Energy security, rather than climate change, is now dominating Europe’s energy agenda due to events in the Ukraine.
The European Commission was told to find a way, within three months, to cut dependence on Russian gas and to put on hold targets for carbon dioxide emission reduction.
Michael Fallon, Britain’s Energy Minister, said President Vladimir Putin’s intervention in the Ukraine demonstrated why Britain had to reduce its dependence on gas imports from “unstable” regions, such as Russia.
US exports of gas and European development of shale gas will be prominent on the agenda at the EU-US summit in Brussels.
William Hague, Britain’s Foreign Secretary, has argued that Europe must push ahead with fracking to reduce EU dependence on Russian gas.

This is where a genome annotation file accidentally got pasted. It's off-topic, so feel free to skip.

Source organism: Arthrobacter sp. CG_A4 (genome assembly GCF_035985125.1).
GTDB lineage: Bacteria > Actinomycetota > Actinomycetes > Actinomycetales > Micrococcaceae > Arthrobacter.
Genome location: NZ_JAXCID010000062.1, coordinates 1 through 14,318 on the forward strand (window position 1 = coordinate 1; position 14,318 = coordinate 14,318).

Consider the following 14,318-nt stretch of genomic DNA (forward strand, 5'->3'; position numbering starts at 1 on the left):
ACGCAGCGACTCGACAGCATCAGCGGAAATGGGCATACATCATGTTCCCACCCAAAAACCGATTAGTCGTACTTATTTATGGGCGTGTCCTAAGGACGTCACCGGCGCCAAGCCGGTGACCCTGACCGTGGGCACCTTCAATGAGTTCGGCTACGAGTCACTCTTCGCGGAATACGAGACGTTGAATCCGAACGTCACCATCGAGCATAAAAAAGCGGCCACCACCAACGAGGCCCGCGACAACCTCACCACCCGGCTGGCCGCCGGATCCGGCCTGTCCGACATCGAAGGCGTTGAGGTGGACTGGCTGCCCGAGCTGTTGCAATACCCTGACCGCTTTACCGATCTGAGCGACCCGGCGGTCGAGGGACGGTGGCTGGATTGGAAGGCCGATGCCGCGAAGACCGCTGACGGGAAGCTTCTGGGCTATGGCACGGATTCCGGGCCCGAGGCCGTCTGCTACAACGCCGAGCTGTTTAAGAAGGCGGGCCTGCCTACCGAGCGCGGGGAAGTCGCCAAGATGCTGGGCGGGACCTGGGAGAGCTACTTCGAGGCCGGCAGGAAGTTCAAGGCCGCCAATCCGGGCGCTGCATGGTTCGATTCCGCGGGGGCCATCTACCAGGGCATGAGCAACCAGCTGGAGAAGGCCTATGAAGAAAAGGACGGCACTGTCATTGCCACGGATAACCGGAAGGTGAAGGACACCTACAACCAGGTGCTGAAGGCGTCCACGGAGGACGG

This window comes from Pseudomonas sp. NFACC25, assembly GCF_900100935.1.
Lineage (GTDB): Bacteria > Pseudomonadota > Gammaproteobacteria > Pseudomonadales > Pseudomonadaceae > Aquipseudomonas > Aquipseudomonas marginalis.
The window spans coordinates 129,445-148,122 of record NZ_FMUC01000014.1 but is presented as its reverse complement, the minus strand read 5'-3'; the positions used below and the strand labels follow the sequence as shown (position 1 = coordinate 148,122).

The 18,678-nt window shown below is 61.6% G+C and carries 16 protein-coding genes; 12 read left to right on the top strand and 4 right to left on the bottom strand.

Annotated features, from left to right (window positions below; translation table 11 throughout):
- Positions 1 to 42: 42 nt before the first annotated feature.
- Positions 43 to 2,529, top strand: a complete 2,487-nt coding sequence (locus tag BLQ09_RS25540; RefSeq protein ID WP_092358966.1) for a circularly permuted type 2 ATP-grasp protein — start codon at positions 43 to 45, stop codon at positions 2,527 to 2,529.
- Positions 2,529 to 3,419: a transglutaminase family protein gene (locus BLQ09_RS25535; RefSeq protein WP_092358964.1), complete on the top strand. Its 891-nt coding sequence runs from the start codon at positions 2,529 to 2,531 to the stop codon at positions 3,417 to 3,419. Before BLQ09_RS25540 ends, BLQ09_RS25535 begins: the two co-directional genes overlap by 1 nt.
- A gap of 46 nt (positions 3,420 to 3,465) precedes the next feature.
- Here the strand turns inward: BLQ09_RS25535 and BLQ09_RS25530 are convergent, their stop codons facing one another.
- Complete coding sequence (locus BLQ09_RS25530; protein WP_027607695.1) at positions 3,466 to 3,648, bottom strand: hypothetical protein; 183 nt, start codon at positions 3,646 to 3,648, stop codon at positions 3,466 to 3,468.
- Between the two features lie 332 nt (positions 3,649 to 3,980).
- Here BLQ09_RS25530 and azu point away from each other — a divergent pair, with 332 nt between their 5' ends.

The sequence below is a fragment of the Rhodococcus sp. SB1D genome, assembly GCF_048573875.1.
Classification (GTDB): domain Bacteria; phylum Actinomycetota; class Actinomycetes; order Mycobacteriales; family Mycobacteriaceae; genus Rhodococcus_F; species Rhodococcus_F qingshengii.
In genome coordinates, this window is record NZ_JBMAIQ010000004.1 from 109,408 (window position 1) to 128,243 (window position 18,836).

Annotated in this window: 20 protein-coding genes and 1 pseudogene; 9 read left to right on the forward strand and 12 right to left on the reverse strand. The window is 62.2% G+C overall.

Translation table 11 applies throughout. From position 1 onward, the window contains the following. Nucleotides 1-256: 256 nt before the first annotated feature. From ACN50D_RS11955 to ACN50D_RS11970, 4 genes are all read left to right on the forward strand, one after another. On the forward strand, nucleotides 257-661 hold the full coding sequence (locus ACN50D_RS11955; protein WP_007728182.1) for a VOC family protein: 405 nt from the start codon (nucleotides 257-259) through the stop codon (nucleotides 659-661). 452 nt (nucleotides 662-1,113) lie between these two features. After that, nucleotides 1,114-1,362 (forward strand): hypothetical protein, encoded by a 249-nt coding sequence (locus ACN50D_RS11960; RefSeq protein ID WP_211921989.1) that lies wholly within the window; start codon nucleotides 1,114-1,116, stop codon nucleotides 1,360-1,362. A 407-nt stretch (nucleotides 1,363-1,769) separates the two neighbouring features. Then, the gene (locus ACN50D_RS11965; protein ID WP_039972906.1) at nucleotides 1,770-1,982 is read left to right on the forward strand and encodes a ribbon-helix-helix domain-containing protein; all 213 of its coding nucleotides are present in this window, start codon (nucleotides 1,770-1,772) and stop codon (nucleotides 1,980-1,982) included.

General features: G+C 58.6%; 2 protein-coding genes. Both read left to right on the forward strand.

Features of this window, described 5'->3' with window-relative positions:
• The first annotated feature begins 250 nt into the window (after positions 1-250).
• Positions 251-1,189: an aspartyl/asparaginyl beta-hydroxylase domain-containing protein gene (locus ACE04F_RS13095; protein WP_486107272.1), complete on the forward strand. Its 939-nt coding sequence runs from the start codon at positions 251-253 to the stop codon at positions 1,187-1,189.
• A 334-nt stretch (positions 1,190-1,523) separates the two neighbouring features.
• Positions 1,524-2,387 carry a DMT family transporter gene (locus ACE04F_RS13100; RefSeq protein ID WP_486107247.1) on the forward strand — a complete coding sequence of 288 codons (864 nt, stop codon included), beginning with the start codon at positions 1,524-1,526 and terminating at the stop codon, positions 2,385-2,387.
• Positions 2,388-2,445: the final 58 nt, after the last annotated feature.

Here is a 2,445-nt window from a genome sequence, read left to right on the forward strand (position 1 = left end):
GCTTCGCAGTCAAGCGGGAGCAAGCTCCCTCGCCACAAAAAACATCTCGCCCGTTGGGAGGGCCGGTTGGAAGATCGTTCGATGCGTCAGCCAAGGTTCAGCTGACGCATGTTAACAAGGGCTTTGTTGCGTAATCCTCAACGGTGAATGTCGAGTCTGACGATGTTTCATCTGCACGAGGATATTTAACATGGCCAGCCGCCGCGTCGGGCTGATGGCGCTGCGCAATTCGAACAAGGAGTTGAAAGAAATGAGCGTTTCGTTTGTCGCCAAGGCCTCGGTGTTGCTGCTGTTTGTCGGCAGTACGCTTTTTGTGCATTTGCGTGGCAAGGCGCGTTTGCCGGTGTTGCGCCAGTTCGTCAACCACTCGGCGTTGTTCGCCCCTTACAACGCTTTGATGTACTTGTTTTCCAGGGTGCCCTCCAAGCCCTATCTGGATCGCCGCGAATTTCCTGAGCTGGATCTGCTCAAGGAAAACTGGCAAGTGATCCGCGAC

Germany’s energy security is already significantly compromised by dependence on Russian gas. European governments are at last waking up to the reality that expensive and intermittent electricity from wind farms has failed to prevent an ever increasing dependence on gas imports to keep the lights on.
Europe must immediately stifle the rantings of the green zealots and the anti-fracking rent-a-mob and push ahead with getting Europe’s abundant shale gas out of the ground.